Save water as much as you can. Fix leaky faucets, which can waste more than 2,000 gallons per year. Don’t use sprinklers- more than 50 percent of landscaping water goes to waste because of evaporation or runoff. Instead, collect rainwater to use for watering plants or washing the dog even. Don’t run water while you brush your teeth, scrub your hands, wash your hair, etc. And make sure to wait for full loads when doing things like running the dishwasher or washing machine.

4. Reduce Use of Harmful chemicals

As groundwater flows it picks up the metals, chemicals, and bacteria that has seeped into the earth. Industrial discharges, pumping, agriculture, and waste disposal are huge factors that contaminate the water. Pesticides, fertilizers, and leakage from septic tanks, for example, not only affect the water table but also can end up in the well water many people draw from. Another big component of toxic water is the chemicals we use every day in our homes. Cleaning products like toilet bowl cleaner and detergent are drained back into the water supply. The chemicals found in most common cleaning products have been linked to infertility, birth defects, cancer, asthma, and more.

Try making your own non-toxic cleaners with safe ingredients like vinegar and baking soda. Avoid synthetic fragrances, air fresheners, etc., that pollute the air and seep down into groundwater. Don’t use pesticides on your lawn and make sure to take off your shoes before entering your home so you don’t bring chemicals like these to breathe in your house too.

5. Don't Litter

Do you know what the number one piece of trash found in the ocean is? Cigarettes butts. Number two is paper and plastic bags followed by wrappers, cans and bottles, and plastic ware like forks and straws. These top five things that make up the hundreds of millions of pounds of debris floating in the ocean are all small items that can be simply thrown into a garbage or recycling bin. It takes years for these items to break down and even longer in the ocean. Cigarettes take 1-5 years, plastic bags take 10-20, plastic bottles can take up to 450 years and fishing net and glass bottles can take thousands.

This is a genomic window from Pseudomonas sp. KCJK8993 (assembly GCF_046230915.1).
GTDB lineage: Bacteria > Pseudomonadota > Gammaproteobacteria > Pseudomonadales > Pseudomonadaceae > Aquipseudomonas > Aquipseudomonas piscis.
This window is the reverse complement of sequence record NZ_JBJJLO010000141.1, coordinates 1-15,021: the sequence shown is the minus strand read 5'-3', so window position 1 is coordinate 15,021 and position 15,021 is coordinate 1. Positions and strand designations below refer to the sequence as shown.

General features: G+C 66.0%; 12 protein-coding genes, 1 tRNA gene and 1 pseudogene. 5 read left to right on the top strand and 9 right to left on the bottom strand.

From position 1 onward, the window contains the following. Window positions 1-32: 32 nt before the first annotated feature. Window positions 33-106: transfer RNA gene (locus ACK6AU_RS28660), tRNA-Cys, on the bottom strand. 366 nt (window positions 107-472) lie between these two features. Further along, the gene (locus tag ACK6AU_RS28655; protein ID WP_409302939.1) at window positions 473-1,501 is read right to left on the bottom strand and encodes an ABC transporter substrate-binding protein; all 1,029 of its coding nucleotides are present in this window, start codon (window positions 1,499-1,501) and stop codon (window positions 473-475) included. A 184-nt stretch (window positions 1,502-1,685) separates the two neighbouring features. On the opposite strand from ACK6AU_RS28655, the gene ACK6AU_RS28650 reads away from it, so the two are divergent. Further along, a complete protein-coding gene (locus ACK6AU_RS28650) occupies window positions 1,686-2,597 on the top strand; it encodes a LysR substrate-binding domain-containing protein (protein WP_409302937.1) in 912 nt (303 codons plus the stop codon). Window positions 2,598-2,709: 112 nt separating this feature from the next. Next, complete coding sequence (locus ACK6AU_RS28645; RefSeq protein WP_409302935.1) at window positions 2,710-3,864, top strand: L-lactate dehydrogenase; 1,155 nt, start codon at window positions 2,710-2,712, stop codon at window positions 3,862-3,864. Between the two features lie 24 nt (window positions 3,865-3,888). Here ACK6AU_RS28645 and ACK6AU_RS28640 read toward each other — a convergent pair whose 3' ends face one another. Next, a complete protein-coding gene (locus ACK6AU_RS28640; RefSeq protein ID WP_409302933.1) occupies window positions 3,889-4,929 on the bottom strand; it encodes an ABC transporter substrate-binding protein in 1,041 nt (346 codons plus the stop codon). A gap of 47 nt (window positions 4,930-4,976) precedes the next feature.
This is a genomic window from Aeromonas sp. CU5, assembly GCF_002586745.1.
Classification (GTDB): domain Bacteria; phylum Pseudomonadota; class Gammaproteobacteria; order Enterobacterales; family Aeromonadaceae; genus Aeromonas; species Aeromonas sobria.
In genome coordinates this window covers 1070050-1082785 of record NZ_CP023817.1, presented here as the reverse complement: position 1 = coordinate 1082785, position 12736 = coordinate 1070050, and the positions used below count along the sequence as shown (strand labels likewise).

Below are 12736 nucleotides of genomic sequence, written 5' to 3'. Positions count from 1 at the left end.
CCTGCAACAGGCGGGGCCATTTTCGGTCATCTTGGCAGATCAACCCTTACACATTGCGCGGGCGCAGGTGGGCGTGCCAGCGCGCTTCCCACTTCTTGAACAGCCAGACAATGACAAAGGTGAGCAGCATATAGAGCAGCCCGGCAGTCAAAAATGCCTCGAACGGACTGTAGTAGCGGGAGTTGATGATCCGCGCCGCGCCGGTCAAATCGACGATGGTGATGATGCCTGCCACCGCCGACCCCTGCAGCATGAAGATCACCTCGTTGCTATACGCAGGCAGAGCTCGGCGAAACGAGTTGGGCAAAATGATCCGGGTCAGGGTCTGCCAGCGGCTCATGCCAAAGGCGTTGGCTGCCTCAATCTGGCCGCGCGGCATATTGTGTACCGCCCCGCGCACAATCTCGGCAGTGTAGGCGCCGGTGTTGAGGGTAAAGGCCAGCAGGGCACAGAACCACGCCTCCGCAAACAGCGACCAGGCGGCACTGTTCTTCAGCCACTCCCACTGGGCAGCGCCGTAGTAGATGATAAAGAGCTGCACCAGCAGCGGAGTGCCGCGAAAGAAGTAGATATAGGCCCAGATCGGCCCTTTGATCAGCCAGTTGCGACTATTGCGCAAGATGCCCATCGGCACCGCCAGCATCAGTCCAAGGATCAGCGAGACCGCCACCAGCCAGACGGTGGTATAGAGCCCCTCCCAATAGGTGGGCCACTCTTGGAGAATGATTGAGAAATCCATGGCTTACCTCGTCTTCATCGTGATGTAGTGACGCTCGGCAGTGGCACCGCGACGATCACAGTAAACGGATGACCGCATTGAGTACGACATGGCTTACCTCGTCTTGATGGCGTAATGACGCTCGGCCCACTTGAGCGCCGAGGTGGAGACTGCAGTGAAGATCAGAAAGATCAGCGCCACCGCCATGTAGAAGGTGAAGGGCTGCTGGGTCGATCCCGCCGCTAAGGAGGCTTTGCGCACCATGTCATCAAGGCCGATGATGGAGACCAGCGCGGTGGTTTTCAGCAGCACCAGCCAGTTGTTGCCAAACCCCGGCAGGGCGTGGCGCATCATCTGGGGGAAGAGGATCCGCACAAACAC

Dispose of waste properly. Even when you’re out, there’s always a garbage can not far away. Participate in local efforts to clean up trash. C4CW hosts periodic beach cleanups we invite you to join in. But if you happen to see any trash while you are at the beach, be kind to the sea and marine life and pick it up and throw it away.

6. Buy Deliberately and Educate Others

Try to buy products that are alternatives to things like paper and plastic and do not contain toxic chemicals. Look for items that are labeled recycled or BPA-free, etc. We need to show industries that we do not support using components that are harmful to the environment and will not purchase commodities containing such.

Teach your friends and family to be environmentally conscious. Practice good habits and share information to influence the people around you. This is why C4CW is so big on education and spreading awareness. If it becomes important to all of us, we can create change and have a world of clean water.